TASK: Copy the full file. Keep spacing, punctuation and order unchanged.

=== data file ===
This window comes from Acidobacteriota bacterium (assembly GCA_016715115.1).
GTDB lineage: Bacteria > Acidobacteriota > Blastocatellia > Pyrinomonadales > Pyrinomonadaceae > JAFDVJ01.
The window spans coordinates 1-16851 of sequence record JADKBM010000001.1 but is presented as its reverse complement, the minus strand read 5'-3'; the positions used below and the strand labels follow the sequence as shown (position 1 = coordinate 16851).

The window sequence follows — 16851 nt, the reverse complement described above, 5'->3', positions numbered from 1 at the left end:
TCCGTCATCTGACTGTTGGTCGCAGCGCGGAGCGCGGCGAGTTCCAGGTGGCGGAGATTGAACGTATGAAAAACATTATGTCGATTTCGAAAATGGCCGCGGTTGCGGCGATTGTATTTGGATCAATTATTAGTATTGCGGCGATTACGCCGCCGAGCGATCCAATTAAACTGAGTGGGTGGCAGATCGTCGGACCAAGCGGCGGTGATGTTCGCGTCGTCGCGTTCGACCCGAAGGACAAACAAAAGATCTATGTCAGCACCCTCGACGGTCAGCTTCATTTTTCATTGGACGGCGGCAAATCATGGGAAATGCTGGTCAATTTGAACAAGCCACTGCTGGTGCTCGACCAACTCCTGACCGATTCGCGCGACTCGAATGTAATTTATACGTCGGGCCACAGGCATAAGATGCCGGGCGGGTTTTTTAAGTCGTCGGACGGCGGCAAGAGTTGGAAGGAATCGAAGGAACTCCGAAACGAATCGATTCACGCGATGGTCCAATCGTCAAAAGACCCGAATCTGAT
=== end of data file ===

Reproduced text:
This window comes from Acidobacteriota bacterium (assembly GCA_016715115.1).
GTDB lineage: Bacteria > Acidobacteriota > Blastocatellia > Pyrinomonadales > Pyrinomonadaceae > JAFDVJ01.
The window spans coordinates 1-16851 of sequence record JADKBM010000001.1 but is presented as its reverse complement, the minus strand read 5'-3'; the positions used below and the strand labels follow the sequence as shown (position 1 = coordinate 16851).

The window sequence follows — 16851 nt, the reverse complement described above, 5'->3', positions numbered from 1 at the left end:
TCCGTCATCTGACTGTTGGTCGCAGCGCGGAGCGCGGCGAGTTCCAGGTGGCGGAGATTGAACGTATGAAAAACATTATGTCGATTTCGAAAATGGCCGCGGTTGCGGCGATTGTATTTGGATCAATTATTAGTATTGCGGCGATTACGCCGCCGAGCGATCCAATTAAACTGAGTGGGTGGCAGATCGTCGGACCAAGCGGCGGTGATGTTCGCGTCGTCGCGTTCGACCCGAAGGACAAACAAAAGATCTATGTCAGCACCCTCGACGGTCAGCTTCATTTTTCATTGGACGGCGGCAAATCATGGGAAATGCTGGTCAATTTGAACAAGCCACTGCTGGTGCTCGACCAACTCCTGACCGATTCGCGCGACTCGAATGTAATTTATACGTCGGGCCACAGGCATAAGATGCCGGGCGGGTTTTTTAAGTCGTCGGACGGCGGCAAGAGTTGGAAGGAATCGAAGGAACTCCGAAACGAATCGATTCACGCGATGGTCCAATCGTCAAAAGACCCGAATCTGAT